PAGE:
Saturday, February 28, 2009

new app kicks my butt; or, I only intended apples & oranges

I'm happily using a new iPhone application that works pretty seamlessly with blogger. I can't imagine what real advantage this gives me or anyone other than sheer speed and super-presence or ridiculous immediacy. Yet isn't blogging already so immediate (at least in tone and diction) as to be ridiculous? Yet again I can imagine real live-blogging - for instance from a reading or art event. I'll try it soon so stay tuned. The photo below I found just now in my phone's camera log - taken during the reception last week at our Silliman celebration. Erin Gautsche and the KWH students went through "The Alphabet" looking for food references and then served us only items mentioned in Ron's poetry. I was never gladder than at that moment that Ron had spent so much time in California. He is by no means a foodie poet (an understatement) but the New Sentence does tend to grab up a few of the nutritions in the environment. "I don't mean to presume uh if you could it seems that is I only intended apples and oranges" (from Garfield, p. 49).

a few notes on the cultural cold war

Here's my introduction to a session featuring readings for the Rothenberg/Joris Poems for the Millenium back in 1998. In my 11-minute intro I tried to do something a little more than my usual short get-out-of-the-way segue to the main presenters. I wanted to say something in particular about Jerome Rothenberg's passage (as a young poet) through the cultural cold war. I make reference, for instance, to his discovery at the University of Michigan that in the 1950s Whitman was definitely on the outs. (To get to my comments about Rothenberg in the 50s, you can go immediately to a point halfway through the recording.)

Friday, February 27, 2009

remembering the objectivists

In the fall of 2005, Harvey Shapiro and Norman Finkelstein came together - to read their poems in tandem, and to talk about the objectivists, which, in Harvey's case, entailed remembering them through years of personal as well as aesthetic interaction. Bob Perelman moderated the discussion about the objectivists, and here are some audio recordings of a few highlights:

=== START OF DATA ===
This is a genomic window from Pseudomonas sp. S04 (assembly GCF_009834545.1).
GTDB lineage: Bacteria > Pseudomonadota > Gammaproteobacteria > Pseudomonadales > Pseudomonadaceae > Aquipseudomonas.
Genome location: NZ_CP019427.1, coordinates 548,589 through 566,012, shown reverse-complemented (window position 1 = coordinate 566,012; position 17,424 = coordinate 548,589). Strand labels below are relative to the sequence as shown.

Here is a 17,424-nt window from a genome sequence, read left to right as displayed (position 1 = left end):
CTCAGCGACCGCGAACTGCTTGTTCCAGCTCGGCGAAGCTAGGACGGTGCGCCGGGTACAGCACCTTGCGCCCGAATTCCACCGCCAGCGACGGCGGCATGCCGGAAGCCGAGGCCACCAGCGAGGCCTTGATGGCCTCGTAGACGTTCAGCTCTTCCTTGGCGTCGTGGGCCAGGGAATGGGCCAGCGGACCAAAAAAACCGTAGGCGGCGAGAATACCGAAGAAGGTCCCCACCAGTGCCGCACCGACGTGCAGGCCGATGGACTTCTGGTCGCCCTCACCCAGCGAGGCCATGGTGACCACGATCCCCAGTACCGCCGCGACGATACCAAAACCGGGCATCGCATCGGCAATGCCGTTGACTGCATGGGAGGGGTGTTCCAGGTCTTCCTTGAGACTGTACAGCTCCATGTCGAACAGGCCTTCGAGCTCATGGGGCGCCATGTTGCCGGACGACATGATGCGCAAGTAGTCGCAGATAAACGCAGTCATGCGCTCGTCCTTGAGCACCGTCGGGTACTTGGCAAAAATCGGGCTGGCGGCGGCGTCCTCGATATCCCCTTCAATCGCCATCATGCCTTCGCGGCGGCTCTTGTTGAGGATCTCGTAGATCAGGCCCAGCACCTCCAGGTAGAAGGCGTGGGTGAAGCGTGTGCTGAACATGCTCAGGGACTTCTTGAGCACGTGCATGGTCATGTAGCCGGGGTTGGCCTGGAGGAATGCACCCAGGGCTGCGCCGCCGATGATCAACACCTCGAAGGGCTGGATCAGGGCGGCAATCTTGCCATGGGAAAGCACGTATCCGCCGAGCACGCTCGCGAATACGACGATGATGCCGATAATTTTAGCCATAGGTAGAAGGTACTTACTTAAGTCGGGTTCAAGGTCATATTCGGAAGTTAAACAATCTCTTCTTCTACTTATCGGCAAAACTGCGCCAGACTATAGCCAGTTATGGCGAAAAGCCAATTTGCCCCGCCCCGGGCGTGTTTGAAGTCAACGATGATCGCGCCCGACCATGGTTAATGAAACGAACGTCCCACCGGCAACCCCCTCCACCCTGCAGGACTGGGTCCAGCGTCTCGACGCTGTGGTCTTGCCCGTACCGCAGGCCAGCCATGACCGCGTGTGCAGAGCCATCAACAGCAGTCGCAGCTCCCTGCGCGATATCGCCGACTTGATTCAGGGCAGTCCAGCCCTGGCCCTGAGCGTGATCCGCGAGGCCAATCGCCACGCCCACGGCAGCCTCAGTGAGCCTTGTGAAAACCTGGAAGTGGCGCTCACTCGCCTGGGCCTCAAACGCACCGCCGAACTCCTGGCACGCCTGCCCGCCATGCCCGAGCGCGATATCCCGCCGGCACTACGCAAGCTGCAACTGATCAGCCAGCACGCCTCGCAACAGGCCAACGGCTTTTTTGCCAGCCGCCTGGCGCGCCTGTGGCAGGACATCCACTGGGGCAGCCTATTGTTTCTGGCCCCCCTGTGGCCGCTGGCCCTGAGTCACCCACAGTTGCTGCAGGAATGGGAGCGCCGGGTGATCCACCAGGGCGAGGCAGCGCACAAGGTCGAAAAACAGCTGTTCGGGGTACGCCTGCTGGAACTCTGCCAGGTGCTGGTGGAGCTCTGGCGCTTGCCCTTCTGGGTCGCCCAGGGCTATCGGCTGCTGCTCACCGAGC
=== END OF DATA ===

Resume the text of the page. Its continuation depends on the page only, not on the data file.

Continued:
[] on the Jewishness of the objectivists

[] on reading Zukofsky

[] on Lorine Niedecker.

And there's more. Consult our Shapiro-Finkelstein page.

Thursday, February 26, 2009

cheap images seen between bars

Readers of this blog will know that I am a fan of Erica Baum's photography. Well, good news: we can see her new work at Dispatch, 127 Henry Street (NYC), until March 22. Below at left is one of the new photographs, and here's a short review from Artforum by Robin O'Neill-Butler:

The red-, blue-, and green-stippled book edges in Erica Baum’s new photographs bring to mind the paperbacks that encumber used-book stores, thrift shops, and family libraries: faded film adaptations, celebrity biographies, and the occasional art monograph. In this exhibition, she walks a fine line between documentation and concealment, presenting pictures of eight such books fanning out and close-up, open but not completely exposed. Fragments of text and cheaply reproduced images––Goldie Hawn in a scene from Shampoo (1975), Art Garfunkel, Richard and Pat Nixon––are evident between the bars. Although these images appear to mine a specific American decade, the 1970s, Baum shirks nostalgia for abstraction. Previously her work (in black-and-white) examined card catalogs, from which she derived a form of clinical and concrete poetry (SEX DIFFERENCES—SHIRTS, reads one). Here, the pulsating hues create geometric patterns, which appear painterly from a distance and recall a colorful version of Gerhard Richter’s “Vorhang” (Curtain) series from the mid-’60s. The fine red vertical lines in Art, 2008, for example, neatly frame the seated, youthful musician and echo the saturated crimson blocks in Nixon and Pat, 2009, which seem to split the image in half. Without entirely displacing the subjects of these photographs, Baum shrewdly extracts image and text from source, pushing language, both visual and verbal, to unstable, higher ground.

See this earlier entry.

left-right battle in history department becomes art

In 1974, the History department at CCNY erupted into a bitter political dispute in which older faculty members Stanley Page, Edward Rosen and others accused their younger colleagues of disruptive leftist agitation.

In a work called "Accused" (1975) Charles Bernstein performs the 1975 CUNY Faculty Senate report on the matter.

Available at PennSound is the entire 45-minute recording of this piece: MP3.

we're all in the big glass

This of course is Marcel Duchamp's "The Bride Stripped Bare by Her Bachelors, Even (The Large Glass)," 1915-23. The materials include oil, lead foil, lead wire and (say the people at the Philadelphia Museum of Art) "dust" also. All on (or in) two glass panels. A box of papers that are the drawn plans and other writings about the project, by Duchamp, is displayed nearby. (The box makes me think of Robert Granier's Sentences, and although I'm no expert on Sentences I have to guess that Grenier was in part thinking of and positively influenced by these sorts of boxes-of-papers-as-art projects Duchamp undertook.)